In a musical world where streaming is king, it’s the ritual of vinyl playback that draws many people in. With the larger canvas for artwork, the tactile sensation of holding the record, and the satisfaction of a stylus hitting the run-in groove and leading towards the opening track, for many this adds another physical level to the appreciation of the ephemeral nature of audio playback.

The Fuse Vert literally almost literally sticks vinyl playback on its head, lifting the platter to a near 90-degree angle that’s orthogonal to the conventional flat platter. The result looks to be both aesthetically interesting and a quirky addition to the joys of vinyl playback. Is this mere gimmick, or is the table worth taking for a spin? Read on to find out!

Specifications of the Fuse Vert Vertical Turntable

  • Three speeds – 33rpm, 45rpm, 78rpm
  • Built in ported speakers
  • FM Radio
  • Bluetooth 4.1 streaming
  • Alarm clock
  • USB playback
  • Upgraded cartridge – Audio Technica AT3600L (tracking at 4g)
  • Hardwood mid-century style finish (Ashtree veneer around MDF)

Unboxing the Fuse Vert Vertical Turntable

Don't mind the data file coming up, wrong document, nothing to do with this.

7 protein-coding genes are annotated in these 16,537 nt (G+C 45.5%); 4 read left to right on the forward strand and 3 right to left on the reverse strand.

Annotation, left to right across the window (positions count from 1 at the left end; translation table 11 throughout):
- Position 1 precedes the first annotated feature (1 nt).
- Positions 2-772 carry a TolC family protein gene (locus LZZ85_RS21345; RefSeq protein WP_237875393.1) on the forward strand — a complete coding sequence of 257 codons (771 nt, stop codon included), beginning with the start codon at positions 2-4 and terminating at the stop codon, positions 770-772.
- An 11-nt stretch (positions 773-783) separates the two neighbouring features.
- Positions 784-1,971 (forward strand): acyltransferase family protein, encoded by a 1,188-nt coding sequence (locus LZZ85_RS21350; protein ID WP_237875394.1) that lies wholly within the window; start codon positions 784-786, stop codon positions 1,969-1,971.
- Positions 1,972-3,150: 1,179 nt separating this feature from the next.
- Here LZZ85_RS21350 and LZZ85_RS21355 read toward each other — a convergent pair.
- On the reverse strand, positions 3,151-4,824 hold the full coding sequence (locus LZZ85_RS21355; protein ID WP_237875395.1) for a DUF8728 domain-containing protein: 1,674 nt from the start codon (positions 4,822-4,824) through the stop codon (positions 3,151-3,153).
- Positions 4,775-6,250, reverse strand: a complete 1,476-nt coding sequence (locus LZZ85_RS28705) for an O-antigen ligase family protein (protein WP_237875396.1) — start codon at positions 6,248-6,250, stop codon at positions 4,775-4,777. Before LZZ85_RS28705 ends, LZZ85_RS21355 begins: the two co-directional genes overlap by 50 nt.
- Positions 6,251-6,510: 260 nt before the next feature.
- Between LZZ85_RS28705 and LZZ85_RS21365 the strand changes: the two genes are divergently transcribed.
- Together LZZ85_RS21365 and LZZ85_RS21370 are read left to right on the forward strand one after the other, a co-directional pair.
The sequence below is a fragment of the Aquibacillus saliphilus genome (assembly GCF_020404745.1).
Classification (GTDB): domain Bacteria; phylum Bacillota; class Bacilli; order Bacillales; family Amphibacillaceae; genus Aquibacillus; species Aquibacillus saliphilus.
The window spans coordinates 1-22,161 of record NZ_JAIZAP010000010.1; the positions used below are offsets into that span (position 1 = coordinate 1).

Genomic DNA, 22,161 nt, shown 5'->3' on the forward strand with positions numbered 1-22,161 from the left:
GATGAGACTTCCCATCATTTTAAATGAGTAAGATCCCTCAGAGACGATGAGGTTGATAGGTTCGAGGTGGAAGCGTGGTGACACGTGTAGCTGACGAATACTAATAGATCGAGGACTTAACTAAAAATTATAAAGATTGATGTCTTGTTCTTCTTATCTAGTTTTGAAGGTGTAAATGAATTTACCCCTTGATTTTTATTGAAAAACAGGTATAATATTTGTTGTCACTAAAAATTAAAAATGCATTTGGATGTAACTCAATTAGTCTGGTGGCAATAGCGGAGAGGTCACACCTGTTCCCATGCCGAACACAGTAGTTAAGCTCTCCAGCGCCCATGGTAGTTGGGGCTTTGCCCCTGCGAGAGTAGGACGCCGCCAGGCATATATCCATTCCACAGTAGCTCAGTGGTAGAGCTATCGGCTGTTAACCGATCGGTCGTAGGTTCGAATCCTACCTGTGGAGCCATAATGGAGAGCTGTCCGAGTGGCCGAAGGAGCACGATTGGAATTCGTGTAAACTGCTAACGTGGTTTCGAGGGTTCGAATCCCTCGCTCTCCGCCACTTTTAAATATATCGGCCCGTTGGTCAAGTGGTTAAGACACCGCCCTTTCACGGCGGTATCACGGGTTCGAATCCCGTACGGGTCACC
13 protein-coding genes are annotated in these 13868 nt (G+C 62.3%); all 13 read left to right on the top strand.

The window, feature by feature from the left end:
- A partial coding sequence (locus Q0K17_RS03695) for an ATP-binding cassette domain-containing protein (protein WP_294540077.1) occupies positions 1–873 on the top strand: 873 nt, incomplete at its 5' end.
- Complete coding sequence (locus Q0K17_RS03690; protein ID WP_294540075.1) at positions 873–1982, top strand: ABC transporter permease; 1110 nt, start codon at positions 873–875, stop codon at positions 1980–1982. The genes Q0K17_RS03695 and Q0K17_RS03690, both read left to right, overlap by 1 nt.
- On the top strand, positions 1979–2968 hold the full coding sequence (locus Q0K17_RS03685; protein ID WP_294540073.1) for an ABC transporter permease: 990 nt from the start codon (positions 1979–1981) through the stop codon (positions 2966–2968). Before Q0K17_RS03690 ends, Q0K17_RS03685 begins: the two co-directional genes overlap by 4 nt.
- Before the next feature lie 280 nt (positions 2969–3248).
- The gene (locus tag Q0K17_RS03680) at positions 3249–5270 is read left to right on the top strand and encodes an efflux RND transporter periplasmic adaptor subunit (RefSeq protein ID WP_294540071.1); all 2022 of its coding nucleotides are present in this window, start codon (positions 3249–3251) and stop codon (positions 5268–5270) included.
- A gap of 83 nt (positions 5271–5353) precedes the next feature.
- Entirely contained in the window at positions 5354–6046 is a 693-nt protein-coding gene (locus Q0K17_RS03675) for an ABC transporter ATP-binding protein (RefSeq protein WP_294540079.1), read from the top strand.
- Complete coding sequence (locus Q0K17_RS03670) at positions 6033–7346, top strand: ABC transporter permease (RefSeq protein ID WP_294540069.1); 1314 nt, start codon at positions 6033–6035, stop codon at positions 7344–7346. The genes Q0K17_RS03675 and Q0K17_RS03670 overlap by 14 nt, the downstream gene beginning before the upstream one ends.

Out of the box the Fuse Vert Turntable emerges well-padded with Styrofoam and ready to play records in minutes. The white AT3600L cartridge came preinstalled (the black tonearm indicates this the the “premium” version of the Fuse Vert), and by simply plugging in the wall adapter, powering on and selecting the vinyl mode you’re good to go. Out the back are ports for mini-jack input and RCA output, ideal if you wish to use this as a table with a built-in phono preamp. Volume control of the output is fixed, meaning if you turn the dial down on the Vert you can still have full loudness on your external setup, with the opposite of course true when you want the speaker of this model to do the speaking.

Functions of the Fuse Vert Vertical Turntable